Like most of my stories, this one started with a question.
What if the rainbow in the Genesis flood myth was an actual bow?
The question rose quite naturally as I was re-reading the Epic of Gilgamesh, another flood myth which parallels the Genesis story in remarkable ways, right down to the rainbow promise at the end. Only, in the Gilgamesh flood myth, it’s not called a rainbow, but is referred to as a string of jewels, a necklace in the sky.
It got me to thinking about how we take for granted natural phenomenon and might not consider at times how something like a rainbow would require a supernatural explanation in some ancient cultures. Some for instance saw it as bridge to a different world. The Hindu religion sees it as a warrior’s bow.
This led me to the original Hebrew for the flood story where with the help of my friend Mark Sandlin at the God Article, I learned that the word “qesheth” is indeed the Hebrew word we have translated into “rainbow.” It also just so happens to be the word for the bow a hunter or a warrior uses. So when Noah sees the rainbow, he isn’t just seeing pretty colors. He is seeing God’s weapon in sky.
That, of course, led to a much more troubling question.
What does it mean that God used a lethal weapon on creation? How does that change the dynamics of the flood story? Doesn’t it make the story less about Noah and his merry ark and more about God and his Rain Bow?
It was a question so intriguing I felt it best answered with fiction, which I offer as a free download today. I hope you will do so and take a moment to comment here or on my Facebook page or even offer your own reflection in a blog post which I can link to later.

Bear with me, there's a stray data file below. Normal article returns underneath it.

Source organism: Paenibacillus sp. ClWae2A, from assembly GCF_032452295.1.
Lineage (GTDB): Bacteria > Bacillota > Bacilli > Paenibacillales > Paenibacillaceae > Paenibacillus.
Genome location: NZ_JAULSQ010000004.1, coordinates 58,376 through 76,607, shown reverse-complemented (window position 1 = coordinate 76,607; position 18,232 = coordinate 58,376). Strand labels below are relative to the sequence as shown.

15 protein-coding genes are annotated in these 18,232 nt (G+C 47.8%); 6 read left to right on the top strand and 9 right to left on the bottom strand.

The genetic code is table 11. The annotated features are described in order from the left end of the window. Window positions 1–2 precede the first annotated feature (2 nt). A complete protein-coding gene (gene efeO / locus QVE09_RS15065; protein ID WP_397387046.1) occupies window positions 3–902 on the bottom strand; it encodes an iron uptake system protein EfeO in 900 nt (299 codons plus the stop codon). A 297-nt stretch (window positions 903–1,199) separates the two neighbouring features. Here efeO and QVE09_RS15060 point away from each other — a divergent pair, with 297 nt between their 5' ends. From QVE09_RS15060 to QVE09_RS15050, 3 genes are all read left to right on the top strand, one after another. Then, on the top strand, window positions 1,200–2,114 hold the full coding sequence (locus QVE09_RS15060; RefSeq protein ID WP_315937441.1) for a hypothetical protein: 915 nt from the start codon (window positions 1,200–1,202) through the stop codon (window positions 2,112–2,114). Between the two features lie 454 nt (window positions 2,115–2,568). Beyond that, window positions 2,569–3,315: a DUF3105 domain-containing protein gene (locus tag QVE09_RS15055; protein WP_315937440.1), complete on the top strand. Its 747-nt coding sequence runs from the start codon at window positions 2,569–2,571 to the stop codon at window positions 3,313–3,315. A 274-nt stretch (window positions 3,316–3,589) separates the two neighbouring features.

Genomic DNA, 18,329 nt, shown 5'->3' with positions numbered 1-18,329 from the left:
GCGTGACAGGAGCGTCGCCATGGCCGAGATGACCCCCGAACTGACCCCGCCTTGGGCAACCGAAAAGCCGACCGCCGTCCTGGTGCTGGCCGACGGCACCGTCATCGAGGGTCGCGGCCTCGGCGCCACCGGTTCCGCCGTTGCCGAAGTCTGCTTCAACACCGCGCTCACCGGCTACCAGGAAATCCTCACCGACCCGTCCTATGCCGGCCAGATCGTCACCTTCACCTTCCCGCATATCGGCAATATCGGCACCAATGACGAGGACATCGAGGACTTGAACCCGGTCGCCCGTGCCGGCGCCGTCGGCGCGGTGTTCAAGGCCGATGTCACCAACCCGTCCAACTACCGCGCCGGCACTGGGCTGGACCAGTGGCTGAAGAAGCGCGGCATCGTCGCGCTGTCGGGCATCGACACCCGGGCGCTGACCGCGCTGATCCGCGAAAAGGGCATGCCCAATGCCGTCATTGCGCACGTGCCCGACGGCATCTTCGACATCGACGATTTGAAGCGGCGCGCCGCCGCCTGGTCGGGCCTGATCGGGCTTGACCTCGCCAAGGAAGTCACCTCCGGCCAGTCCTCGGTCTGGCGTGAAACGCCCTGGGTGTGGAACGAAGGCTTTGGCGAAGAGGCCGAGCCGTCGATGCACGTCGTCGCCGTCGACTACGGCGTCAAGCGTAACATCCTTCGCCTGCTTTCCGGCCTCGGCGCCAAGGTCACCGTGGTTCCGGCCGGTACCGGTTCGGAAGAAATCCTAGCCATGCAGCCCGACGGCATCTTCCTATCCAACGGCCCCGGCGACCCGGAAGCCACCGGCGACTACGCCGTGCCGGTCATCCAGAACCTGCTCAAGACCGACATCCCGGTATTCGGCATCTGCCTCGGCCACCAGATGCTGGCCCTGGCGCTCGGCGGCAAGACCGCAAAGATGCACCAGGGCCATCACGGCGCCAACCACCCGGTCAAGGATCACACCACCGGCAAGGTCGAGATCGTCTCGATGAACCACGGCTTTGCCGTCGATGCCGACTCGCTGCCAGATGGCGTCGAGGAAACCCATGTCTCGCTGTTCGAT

I’ve offered short fiction here before, such as my Christmas, Undocumented story.This time, I have a partner who has offered his own compelling essay and sermon along the same lines as a companion piece to my work of short fiction. Mark Sandlin’s own work on the flood is just as provocative and just as challenging. We happily bumped into one another’s insights and decided to offer a Story and a Sermon to re-envision this story completely. Please visit his site, The God Article, and check out his essay (or download it here) reinterpreting the Genesis flood story. He reveals in powerful language why this story might be the least appropriate for nursery walls in our churches. It’s the kind of sermon that make the pulpit worthwhile.
The Rain Bow
By David R. Henson
The bow had tempted him for ages, and now, holding it in his hand, he understood why. The Rain Bow was as beautiful as it was terrible. He felt its seduction, the thrumming power coursing through its arc; he beheld its splendor, wrapped in shimmering colors as ephemeral as dew on a spider’s web. He had been wise to hide the bow out of his sight for so long, entrusting it to the children of the humans and the Nephilim, the great heroic warriors of old. They never understood its limitless power like he did, never grasped that a thing so graceful could be so destructive.
He had forged the bow in a fit of rage, when the humans had first taken life. In fury, he had ripped a sunbeam from sky, the heat of his anger fracturing its colors and warping it into a gentle curve. Its power had shocked even him and he had cast it out of the heavens as forcefully as it had been made. But as he watched the earth buckle under the weight of humanity’s iniquity, the temptation to take the bow back grew stronger.